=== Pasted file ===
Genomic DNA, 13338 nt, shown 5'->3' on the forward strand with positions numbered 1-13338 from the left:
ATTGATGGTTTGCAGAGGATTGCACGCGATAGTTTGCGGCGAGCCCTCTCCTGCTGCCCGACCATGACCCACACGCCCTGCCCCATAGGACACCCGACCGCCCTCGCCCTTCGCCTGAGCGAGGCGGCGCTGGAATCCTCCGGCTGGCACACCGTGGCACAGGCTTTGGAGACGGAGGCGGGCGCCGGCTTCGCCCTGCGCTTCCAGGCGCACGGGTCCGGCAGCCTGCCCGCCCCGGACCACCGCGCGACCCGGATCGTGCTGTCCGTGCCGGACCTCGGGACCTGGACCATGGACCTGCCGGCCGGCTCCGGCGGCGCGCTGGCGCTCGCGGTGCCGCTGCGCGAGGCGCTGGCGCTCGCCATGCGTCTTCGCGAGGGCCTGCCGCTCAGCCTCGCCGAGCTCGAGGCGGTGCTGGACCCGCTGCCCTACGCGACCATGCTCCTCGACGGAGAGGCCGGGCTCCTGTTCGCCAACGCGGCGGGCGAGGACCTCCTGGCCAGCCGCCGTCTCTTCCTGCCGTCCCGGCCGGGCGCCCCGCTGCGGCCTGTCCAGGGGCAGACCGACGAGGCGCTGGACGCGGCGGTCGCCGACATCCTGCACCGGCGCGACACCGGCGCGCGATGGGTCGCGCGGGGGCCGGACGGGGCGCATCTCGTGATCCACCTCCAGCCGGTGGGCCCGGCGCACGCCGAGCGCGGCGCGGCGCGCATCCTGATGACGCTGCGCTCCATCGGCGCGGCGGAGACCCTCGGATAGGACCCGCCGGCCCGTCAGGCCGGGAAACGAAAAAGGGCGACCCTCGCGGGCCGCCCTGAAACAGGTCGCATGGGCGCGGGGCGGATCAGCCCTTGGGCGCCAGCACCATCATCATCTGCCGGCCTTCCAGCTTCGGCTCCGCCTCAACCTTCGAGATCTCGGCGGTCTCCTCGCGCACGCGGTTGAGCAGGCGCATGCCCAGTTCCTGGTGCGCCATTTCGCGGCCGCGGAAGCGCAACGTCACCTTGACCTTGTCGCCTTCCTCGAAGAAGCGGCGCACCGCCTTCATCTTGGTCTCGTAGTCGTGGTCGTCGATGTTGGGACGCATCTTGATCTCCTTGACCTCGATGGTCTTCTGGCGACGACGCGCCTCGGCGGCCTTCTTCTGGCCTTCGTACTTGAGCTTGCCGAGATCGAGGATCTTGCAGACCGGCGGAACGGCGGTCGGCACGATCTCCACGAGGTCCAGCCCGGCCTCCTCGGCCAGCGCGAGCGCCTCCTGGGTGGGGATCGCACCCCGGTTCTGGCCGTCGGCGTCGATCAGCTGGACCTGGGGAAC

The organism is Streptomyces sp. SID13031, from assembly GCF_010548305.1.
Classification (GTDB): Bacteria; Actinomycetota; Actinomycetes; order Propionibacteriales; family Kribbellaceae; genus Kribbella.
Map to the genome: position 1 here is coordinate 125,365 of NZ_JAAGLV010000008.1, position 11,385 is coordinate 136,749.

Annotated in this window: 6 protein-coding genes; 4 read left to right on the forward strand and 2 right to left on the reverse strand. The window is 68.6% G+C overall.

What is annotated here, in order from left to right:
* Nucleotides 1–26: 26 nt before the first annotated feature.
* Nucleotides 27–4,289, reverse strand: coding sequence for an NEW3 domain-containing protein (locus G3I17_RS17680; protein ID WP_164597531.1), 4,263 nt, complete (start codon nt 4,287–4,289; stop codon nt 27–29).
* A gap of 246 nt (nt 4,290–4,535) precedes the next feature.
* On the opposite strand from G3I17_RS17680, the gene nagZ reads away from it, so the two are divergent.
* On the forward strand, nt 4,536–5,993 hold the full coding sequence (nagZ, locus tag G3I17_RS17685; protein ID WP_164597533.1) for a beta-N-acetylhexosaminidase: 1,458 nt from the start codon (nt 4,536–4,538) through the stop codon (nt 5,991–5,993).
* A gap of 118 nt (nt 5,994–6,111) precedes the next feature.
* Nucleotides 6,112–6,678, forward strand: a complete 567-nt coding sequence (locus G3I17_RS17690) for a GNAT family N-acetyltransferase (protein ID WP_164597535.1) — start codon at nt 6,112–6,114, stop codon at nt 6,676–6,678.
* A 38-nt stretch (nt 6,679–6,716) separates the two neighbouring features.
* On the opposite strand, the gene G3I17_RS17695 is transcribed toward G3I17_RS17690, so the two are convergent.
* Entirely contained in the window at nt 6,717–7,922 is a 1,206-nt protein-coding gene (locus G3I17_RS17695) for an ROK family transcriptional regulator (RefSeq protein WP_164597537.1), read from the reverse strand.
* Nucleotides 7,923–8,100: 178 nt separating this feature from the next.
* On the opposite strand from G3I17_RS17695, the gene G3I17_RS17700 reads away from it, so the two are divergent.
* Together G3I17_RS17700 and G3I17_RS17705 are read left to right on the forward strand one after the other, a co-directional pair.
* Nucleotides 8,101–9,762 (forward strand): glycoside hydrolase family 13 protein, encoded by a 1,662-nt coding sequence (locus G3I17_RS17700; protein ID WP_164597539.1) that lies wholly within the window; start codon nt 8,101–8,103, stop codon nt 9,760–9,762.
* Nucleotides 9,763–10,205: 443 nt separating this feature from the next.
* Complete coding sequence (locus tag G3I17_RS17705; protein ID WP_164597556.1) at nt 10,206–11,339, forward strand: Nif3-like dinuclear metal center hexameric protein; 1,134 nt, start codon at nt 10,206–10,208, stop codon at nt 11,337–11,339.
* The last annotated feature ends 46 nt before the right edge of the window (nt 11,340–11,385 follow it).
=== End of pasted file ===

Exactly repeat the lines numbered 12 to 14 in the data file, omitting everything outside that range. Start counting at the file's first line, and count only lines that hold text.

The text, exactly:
* On the forward strand, nt 4,536–5,993 hold the full coding sequence (nagZ, locus tag G3I17_RS17685; protein ID WP_164597533.1) for a beta-N-acetylhexosaminidase: 1,458 nt from the start codon (nt 4,536–4,538) through the stop codon (nt 5,991–5,993).
* A gap of 118 nt (nt 5,994–6,111) precedes the next feature.
* Nucleotides 6,112–6,678, forward strand: a complete 567-nt coding sequence (locus G3I17_RS17690) for a GNAT family N-acetyltransferase (protein ID WP_164597535.1) — start codon at nt 6,112–6,114, stop codon at nt 6,676–6,678.